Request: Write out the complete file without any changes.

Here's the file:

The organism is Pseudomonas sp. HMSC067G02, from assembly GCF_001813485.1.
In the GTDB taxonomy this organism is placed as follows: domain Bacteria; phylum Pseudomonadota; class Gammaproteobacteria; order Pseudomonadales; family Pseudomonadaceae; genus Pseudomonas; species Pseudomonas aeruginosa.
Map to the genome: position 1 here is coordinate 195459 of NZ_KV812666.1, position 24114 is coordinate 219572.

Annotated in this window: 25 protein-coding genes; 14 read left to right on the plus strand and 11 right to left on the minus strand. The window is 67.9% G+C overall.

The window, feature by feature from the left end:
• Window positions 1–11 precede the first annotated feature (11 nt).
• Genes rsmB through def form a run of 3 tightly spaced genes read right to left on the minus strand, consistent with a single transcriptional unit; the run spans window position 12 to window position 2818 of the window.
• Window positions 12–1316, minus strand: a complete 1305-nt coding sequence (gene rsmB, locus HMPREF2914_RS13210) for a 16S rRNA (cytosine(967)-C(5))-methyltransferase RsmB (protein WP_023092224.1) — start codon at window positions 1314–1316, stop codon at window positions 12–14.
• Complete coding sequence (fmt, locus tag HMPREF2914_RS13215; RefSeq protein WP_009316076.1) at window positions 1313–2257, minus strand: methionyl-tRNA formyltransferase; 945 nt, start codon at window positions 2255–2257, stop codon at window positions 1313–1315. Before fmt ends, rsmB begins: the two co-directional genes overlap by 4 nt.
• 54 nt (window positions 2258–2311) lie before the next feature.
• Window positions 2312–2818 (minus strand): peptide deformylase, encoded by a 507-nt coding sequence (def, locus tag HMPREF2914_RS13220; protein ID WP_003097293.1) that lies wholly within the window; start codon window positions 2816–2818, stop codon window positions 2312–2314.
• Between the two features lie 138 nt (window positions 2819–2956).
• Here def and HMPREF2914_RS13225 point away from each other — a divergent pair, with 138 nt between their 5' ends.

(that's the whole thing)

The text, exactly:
The organism is Pseudomonas sp. HMSC067G02, from assembly GCF_001813485.1.
In the GTDB taxonomy this organism is placed as follows: domain Bacteria; phylum Pseudomonadota; class Gammaproteobacteria; order Pseudomonadales; family Pseudomonadaceae; genus Pseudomonas; species Pseudomonas aeruginosa.
Map to the genome: position 1 here is coordinate 195459 of NZ_KV812666.1, position 24114 is coordinate 219572.

Annotated in this window: 25 protein-coding genes; 14 read left to right on the plus strand and 11 right to left on the minus strand. The window is 67.9% G+C overall.

The window, feature by feature from the left end:
• Window positions 1–11 precede the first annotated feature (11 nt).
• Genes rsmB through def form a run of 3 tightly spaced genes read right to left on the minus strand, consistent with a single transcriptional unit; the run spans window position 12 to window position 2818 of the window.
• Window positions 12–1316, minus strand: a complete 1305-nt coding sequence (gene rsmB, locus HMPREF2914_RS13210) for a 16S rRNA (cytosine(967)-C(5))-methyltransferase RsmB (protein WP_023092224.1) — start codon at window positions 1314–1316, stop codon at window positions 12–14.
• Complete coding sequence (fmt, locus tag HMPREF2914_RS13215; RefSeq protein WP_009316076.1) at window positions 1313–2257, minus strand: methionyl-tRNA formyltransferase; 945 nt, start codon at window positions 2255–2257, stop codon at window positions 1313–1315. Before fmt ends, rsmB begins: the two co-directional genes overlap by 4 nt.
• 54 nt (window positions 2258–2311) lie before the next feature.
• Window positions 2312–2818 (minus strand): peptide deformylase, encoded by a 507-nt coding sequence (def, locus tag HMPREF2914_RS13220; protein ID WP_003097293.1) that lies wholly within the window; start codon window positions 2816–2818, stop codon window positions 2312–2314.
• Between the two features lie 138 nt (window positions 2819–2956).
• Here def and HMPREF2914_RS13225 point away from each other — a divergent pair, with 138 nt between their 5' ends.